If radio stations could be erected like fast-food establishments and grocery stores, with no numerical limits imposed other than a businessperson’s risk tolerance, it would be difficult to argue for FCC-imposed ownership limits on radio.  But only FCC-licensed radio station owners can deliver free over-the-air content to the ubiquitous AM-FM radio receivers still found in just about every automobile, home, and office.

In 1996, radio was transformed at the local level by both the relaxation of local ownership rules and the removal of the national ownership cap.  The radio ownership relaxations proposed by the NAB would once again transform radio at the local level just as did the 1996 elimination of the national cap. Rather than there being multiple competitors in any particular local market, there could be just one dominant national owner monopolizing that local radio market. And that dominant owner would be forever ensconced as there will never be additional full-market-coverage radio stations.

Many radio stations today remain community-based successful beacons of information. A radio station that still maintains a one-on-one connection to each listener through multiple daily touches is wholly different than a nationally formatted music-box radio station.

Giving an opportunity for some existing owners to become bigger and more profitable may not be a reason in itself for the FCC to eliminate current radio ownership restrictions. Radio is not simply a several-decades-old passing vogue, sandwiched in between the advent of TV and the Internet. The uniqueness of the radio industry through local ownership is unlike any other media.

Radio broadcasters might consider asking the FCC to acknowledge the massive competitive advantages that large national radio entities owning hundreds of radio stations have over smaller broadcasters, and the often adverse effects upon the public interest, by only allowing radio groups up to a certain national numerical size to throw off the ownership shackles as advocated by the NAB.   Larger radio groups owning hundreds of radio stations would continue to be restricted to current local ownership limitations. Smaller radio groups owning no more than several dozen stations might take advantage of the ownership relaxations proposed by the NAB.  Radio broadcasters would then have a choice: be small, local, and hyper-focused in several markets, owning most or all of the stations in those markets; or, be big but not own all of the radio stations in any market.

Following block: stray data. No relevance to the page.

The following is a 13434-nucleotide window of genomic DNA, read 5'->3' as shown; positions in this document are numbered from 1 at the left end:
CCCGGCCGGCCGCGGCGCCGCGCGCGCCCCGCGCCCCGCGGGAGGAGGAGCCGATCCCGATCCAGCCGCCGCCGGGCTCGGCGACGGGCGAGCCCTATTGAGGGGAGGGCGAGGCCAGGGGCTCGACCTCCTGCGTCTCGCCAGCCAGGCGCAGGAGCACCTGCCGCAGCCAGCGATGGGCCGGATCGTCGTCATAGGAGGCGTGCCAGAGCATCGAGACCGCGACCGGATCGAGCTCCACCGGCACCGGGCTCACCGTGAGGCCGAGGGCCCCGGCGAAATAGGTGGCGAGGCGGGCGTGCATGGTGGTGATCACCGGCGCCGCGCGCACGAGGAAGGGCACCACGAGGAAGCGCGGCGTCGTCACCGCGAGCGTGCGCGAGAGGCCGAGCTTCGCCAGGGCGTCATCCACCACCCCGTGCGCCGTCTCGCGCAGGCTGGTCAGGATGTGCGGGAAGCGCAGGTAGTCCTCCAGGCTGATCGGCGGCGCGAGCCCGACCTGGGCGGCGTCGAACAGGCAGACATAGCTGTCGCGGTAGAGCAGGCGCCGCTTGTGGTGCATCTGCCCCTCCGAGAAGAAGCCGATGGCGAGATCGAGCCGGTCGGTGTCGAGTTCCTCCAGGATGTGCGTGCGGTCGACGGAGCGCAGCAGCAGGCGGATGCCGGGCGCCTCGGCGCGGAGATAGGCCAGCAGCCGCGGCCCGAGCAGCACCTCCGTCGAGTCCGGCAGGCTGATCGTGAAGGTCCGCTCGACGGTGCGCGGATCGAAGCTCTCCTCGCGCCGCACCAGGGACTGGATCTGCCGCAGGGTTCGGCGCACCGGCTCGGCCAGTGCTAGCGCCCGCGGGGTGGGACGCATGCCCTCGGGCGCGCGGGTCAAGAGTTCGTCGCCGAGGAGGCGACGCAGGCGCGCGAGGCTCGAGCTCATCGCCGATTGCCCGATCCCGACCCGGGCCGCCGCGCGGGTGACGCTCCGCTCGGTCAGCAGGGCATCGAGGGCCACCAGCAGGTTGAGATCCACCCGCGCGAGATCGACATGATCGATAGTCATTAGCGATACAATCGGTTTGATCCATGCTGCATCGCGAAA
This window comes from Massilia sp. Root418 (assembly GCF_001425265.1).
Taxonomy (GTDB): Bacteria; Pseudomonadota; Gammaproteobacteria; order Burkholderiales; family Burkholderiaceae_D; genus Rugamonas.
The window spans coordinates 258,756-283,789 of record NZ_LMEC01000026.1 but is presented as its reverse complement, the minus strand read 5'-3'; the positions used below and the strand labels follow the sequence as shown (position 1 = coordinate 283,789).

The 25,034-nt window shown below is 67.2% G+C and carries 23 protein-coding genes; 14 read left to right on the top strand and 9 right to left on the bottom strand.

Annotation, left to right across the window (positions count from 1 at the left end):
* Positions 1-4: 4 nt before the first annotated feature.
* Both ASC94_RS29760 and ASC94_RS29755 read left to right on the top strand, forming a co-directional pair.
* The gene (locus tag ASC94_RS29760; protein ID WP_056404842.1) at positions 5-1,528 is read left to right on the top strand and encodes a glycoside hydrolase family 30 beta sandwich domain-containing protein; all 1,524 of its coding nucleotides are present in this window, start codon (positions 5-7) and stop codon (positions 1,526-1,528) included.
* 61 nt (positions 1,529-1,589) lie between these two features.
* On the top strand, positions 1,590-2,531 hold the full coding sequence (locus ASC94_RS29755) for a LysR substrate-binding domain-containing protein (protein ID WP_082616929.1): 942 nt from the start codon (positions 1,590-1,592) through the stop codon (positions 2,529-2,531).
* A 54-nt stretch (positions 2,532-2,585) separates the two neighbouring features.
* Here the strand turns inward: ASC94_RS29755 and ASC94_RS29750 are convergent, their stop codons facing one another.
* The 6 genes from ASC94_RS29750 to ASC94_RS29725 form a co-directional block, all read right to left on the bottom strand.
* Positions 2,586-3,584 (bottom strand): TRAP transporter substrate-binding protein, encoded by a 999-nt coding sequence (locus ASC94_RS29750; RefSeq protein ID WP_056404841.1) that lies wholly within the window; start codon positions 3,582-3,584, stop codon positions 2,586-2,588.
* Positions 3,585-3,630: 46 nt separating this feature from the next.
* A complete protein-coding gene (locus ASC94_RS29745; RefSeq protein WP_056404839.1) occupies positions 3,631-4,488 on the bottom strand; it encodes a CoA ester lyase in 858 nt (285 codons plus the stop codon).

Many observations can be made about the future radio landscape and the potential impact of changed FCC’s ownership rules upon it. The important thing for our industry is for the viewpoints of all broadcasters to be heard.

The FCC is accepting initial comments in its latest Quadrennial Review through April 29, 2019. Whatever may be your view, whether it is a regression to 7-7-7 ownership limitations which likely no one supports, to unfettered radio station ownership without FCC restrictions, the filing of comments at the FCC will assist the Commission in its decision making process.

The FCC’s revised radio ownership rules, whatever they may be, will hopefully be adopted with the goal of protecting the amorphous concepts of localism and the public interest.  The future of our radio industry is at stake.

John Garziglia is a communications attorney at Womble Bond Dickinson and can be reached at (202) 857-4455 or [email protected]